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Author Fehrenbacher, Don E. (Don Edward), 1920-1997.

Title The slaveholding republic : an account of the United States government's relations to slavery / Don E. Fehrenbacher ; completed and edited by Ward M. McAfee.

Imprint New York : Oxford University Press, 2001.

Item Status

Location Call No. Status OPAC Message Public Note Gift Note
 Moore Stacks  E446 .F45 2001    Available  ---  Gift of Professor John M. Baer.
Description xiii, 465 p. ; 25 cm.
Bibliography Includes bibliographical references (p. [345]-452) and index.
Contents Preface -- Introduction -- Slavery and the founding of the republic -- Slavery in the national capital -- Slavery in American foreign relations -- African slave trade, 1789 to 1842 -- African slave trade, 1842 to 1862 -- Fugitive slave problem to 1850 -- Fugitive slave problem, 1850 to 1864 -- Slavery in the federal territories -- Republican revolution -- Conclusion.
Summary "William Lloyd Garrison argued - and many leading historians have since agreed - that the Constitution of the United States was a proslavery document. Garrison called it 'a covenant with death, and an agreement with hell.' But in The Slaveholding Republic, one of America's most eminent historians, Don E. Fehrenbacher, argues against this claim in a wide-ranging, landmark history that stretches from the Continental Congress to the presidency of Abraham Lincoln. Fehrenbacher ranges from sharp-eyed analyses of the deal-making behind the 'proslavery clauses' of the constitution to colorful accounts of partisan debates in Congress and heated confrontations with Great Britain (for instance, over slaves taken off American ships and freed in British ports). He shows us that the Constitution itself was more or less neutral on the issue of slavery and that, in the antebellum period, the idea that the Constitution protected slavery was hotly debated (many northerners would concede only that slavery was protected by state law, not by federal law). Nevertheless, he also reveals that U.S. policy - whether in foreign courts, on the high seas, in federal territories, or even in the District of Columbia - was consistently proslavery. The book concludes with a brilliant portrait of Lincoln. Fehrenbacher makes clear why Lincoln's election was such a shock to the South and shows how Lincoln's approach to emancipation, which seems exceedingly cautious by modern standards, quickly evolved into a 'Republican revolution' that ended the anomaly of the United States as a 'slaveholding republic.'"--Dust jacket.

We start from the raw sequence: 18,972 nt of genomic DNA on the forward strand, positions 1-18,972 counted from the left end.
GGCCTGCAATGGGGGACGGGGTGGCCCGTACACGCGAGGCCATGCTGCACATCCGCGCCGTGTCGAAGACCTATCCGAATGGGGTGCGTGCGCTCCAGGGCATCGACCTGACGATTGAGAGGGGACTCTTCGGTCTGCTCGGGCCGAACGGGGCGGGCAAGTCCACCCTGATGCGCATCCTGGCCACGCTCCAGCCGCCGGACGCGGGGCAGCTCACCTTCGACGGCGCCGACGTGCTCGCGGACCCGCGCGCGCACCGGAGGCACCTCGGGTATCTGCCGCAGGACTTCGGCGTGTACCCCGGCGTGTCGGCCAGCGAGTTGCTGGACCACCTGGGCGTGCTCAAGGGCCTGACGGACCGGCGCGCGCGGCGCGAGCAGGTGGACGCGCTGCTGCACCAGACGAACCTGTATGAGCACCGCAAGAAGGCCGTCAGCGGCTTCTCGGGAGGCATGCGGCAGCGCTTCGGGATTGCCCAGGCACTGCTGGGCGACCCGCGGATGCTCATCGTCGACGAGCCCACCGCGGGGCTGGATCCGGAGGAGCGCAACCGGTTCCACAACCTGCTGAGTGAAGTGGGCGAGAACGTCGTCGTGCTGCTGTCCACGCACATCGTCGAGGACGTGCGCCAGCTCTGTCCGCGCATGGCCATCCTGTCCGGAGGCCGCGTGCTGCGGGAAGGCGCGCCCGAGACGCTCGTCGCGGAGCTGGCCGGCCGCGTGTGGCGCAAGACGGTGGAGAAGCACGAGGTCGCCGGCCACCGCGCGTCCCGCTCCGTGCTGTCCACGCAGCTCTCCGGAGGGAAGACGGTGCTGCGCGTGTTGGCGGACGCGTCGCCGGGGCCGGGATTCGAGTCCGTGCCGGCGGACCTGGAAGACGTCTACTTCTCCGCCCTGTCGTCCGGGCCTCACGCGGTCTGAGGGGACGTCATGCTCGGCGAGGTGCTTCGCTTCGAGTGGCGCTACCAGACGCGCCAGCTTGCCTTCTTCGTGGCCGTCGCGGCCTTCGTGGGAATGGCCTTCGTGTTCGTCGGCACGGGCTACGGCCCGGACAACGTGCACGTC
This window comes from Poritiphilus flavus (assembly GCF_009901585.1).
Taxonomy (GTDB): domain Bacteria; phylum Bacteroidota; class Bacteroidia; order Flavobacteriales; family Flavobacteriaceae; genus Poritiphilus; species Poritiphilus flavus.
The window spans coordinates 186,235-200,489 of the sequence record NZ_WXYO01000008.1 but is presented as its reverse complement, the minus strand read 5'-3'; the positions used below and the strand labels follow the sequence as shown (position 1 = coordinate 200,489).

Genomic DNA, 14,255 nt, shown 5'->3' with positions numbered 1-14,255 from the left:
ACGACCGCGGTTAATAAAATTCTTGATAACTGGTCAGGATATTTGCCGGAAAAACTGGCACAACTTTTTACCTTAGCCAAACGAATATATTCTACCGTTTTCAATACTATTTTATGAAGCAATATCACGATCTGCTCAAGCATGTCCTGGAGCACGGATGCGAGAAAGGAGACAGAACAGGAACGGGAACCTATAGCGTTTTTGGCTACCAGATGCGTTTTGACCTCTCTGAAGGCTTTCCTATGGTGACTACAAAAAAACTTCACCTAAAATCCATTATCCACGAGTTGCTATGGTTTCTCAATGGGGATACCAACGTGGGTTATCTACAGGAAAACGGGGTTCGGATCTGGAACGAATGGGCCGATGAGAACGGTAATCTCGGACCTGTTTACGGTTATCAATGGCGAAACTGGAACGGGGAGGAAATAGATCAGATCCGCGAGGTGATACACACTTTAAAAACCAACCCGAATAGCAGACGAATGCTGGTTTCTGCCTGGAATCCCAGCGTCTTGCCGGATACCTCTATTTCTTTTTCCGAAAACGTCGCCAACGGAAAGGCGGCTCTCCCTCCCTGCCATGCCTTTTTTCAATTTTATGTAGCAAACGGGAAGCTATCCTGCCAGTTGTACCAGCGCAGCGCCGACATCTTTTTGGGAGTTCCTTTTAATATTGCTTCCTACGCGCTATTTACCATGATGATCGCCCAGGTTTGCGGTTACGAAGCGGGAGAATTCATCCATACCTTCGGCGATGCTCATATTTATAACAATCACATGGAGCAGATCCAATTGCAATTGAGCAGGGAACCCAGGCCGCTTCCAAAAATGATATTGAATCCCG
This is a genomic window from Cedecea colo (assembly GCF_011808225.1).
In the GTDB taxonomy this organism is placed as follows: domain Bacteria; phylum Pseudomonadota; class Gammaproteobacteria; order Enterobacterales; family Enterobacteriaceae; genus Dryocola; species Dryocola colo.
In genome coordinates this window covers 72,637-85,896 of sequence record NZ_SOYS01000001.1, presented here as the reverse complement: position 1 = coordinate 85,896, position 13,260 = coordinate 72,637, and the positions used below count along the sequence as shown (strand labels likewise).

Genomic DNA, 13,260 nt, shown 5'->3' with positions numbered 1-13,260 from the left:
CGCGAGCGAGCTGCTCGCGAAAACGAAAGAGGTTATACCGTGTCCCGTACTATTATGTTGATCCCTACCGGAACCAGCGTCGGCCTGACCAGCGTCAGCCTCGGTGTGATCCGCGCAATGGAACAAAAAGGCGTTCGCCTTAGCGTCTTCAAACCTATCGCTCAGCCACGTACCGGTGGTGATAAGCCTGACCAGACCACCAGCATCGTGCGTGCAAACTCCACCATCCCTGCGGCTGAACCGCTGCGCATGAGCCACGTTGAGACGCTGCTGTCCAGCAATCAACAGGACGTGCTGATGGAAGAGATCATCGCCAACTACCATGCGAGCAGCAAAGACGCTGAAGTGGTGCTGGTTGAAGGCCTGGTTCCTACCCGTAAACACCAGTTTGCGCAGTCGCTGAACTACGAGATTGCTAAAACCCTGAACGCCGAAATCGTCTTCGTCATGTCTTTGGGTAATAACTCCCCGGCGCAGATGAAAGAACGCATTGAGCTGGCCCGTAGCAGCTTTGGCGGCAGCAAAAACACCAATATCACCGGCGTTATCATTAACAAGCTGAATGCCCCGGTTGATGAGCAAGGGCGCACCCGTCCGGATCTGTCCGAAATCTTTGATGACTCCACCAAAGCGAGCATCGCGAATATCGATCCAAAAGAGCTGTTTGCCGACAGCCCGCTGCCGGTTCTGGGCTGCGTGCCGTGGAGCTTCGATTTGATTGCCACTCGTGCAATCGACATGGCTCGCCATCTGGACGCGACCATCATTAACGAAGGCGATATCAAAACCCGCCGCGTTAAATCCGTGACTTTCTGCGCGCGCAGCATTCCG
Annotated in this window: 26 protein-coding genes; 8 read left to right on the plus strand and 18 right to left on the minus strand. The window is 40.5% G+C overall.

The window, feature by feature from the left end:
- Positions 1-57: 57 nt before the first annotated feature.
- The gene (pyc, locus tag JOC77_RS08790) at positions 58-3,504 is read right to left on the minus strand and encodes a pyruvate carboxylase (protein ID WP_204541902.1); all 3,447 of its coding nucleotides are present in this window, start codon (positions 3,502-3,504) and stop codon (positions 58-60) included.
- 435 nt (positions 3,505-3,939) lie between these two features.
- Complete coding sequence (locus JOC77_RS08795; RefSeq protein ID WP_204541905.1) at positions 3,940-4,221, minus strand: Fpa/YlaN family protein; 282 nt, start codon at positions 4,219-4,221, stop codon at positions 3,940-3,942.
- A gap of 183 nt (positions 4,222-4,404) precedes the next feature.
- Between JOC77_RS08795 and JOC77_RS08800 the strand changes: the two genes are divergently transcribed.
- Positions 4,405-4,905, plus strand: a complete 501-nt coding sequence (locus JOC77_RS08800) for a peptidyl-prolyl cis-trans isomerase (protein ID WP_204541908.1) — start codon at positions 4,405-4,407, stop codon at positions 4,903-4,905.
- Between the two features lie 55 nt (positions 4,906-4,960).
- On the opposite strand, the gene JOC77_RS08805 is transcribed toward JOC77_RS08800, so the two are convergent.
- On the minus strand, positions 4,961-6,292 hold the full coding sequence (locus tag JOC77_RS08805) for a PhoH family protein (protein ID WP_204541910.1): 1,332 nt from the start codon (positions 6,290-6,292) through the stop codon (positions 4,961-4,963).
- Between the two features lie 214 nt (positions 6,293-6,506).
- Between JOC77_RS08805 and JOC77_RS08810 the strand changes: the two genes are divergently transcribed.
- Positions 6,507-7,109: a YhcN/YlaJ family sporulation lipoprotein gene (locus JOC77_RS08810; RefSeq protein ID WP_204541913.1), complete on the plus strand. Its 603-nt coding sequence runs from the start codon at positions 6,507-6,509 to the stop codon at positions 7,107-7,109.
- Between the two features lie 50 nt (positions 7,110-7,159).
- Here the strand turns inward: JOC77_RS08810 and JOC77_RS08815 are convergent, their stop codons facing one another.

Provenance Gift of Professor John M. Baer.
Subject Slavery -- Political aspects -- United States -- History.
Slavery -- Government policy -- United States -- History.
United States -- Politics and government -- 1775-1783.
United States -- Politics and government -- 1783-1865.
Reconstruction (U.S. history, 1865-1877)
United States -- Politics and government -- 1865-1877.
Constitutional history -- United States.
African Americans -- Legal status, laws, etc. -- History -- 18th century.
African Americans -- Legal status, laws, etc. -- History -- 19th century.
Reconstruction (United States : 1865-1877)
African Americans -- Legal status, laws, etc.
Constitutional history.
Politics and government
Slavery -- Government policy.
Slavery -- Political aspects.
Chronological Term 1700-1899
Genre/Form History.
Added Author McAfee, Ward.
Other Form: Online version: Fehrenbacher, Don E. (Don Edward), 1920-1997. Slaveholding republic. New York : Oxford University Press, 2001 (OCoLC)606426062
ISBN 0195158059